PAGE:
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Study: Emergency Apps Lacking During Wildfire

Fort McMurray, AB, Canada / MIX 103.7
Study: Emergency Apps Lacking During Wildfire

A new study focusing on the Horse River Wildfire suggest there needs to be better emergency apps.

The University of Calgary studied nearly 70,000 tweets from Fort McMurrayites from May 2-7. They saw a big downside in social media as many were sending out helpful notes using hashtags with many not knowing what to search for to get the information they needed.

Student at the University of Calgary’s Schulich School of Engineering Maleknaz Nayebi tells Mix News a new app would incorporate everything people are looking for in one convenient location.

“It’s something, anybody can have on their cell devices and saying, now that this unfortunate crisis has happened, I know I can find the related information here from the people and the authorities.”

To truly understand what people, want to see in the app, they created a method called MAPFEAT, “Mining App Features from Tweets.”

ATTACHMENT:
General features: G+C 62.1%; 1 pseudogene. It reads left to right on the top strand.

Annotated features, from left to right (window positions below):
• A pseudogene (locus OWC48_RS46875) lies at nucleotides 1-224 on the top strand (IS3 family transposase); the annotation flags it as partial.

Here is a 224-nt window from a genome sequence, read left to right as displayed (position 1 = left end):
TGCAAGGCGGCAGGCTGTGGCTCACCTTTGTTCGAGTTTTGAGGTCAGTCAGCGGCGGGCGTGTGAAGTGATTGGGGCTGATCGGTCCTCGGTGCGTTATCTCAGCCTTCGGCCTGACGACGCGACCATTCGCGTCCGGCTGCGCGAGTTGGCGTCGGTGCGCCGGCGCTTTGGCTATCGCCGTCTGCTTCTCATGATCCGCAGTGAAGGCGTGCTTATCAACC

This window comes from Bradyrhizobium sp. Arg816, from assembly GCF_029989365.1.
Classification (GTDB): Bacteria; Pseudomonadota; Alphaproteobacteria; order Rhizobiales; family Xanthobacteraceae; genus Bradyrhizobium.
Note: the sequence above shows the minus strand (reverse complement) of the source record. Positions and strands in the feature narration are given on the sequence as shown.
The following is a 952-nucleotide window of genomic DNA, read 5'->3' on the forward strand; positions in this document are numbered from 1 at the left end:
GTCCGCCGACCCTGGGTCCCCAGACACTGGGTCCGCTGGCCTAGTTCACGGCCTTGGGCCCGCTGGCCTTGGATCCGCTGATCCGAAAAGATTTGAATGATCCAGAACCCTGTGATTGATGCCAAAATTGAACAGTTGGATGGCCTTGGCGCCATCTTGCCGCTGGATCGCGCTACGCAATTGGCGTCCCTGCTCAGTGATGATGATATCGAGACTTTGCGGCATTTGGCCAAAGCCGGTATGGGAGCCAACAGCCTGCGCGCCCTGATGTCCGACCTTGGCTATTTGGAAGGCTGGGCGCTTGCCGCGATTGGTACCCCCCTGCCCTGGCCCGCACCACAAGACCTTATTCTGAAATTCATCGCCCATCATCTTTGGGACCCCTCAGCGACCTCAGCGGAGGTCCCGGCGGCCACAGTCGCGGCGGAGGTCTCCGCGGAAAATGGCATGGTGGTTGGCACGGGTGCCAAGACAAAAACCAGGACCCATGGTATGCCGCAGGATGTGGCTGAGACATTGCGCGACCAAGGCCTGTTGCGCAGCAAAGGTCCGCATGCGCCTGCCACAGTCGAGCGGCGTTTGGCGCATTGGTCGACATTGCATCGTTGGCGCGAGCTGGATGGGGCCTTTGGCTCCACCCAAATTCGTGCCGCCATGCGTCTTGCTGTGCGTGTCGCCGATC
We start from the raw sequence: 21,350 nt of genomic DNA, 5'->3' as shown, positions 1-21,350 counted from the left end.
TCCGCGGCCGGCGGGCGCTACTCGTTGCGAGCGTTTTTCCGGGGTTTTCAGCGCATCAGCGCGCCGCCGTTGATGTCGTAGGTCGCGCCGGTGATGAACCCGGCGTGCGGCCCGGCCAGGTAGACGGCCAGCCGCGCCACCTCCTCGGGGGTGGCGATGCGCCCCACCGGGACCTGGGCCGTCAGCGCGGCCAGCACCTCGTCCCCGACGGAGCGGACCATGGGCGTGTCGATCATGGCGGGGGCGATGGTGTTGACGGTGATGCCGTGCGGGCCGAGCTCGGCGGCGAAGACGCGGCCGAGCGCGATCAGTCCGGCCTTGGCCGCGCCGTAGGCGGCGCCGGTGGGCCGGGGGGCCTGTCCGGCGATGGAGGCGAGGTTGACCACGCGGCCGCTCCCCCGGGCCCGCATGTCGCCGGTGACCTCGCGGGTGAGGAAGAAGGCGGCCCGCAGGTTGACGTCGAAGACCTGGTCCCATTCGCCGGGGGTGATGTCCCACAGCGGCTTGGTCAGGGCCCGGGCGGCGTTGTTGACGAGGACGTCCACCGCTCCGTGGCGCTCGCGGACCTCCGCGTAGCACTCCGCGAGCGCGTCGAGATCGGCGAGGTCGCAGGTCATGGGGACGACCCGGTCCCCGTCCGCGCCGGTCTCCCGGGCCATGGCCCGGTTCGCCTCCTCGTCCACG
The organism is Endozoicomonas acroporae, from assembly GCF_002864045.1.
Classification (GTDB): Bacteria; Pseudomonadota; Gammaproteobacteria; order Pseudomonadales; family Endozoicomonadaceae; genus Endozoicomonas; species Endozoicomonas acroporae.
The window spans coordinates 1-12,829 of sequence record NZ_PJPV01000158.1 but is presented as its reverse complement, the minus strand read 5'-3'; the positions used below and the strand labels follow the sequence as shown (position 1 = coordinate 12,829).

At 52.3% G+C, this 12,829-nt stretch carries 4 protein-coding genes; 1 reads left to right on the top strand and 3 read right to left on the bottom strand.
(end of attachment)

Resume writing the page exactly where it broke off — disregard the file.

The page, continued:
By sifting through the tweets, using this method, they were able to highlight the biggest concerns raised by people fleeing the fire and maps them to existing emergency apps.

By doing this, they were able to single out 40 features emergency apps should have. However, the top 12 needs weren’t a part of any app during the wildfire and evacuation.

This included fire alarm notifications, sending emergency text messages, safety guidelines, help finding nearest gas stations, and fire and safeness warnings.

“This means, basically the apps provided by the government, by different countries, NGO’s, aren’t useful, people really can’t use it,” added Nayebi.

Right now, there are 26 apps available for people.

She notes they’re hoping to pair up with the Alberta government or different non-profits like the Canadian Red Cross and to start creating the app before another disaster were to happen.

Nayebi adds the app could be used for many types of disasters from man-made, natural, or potential terrorist attacks.

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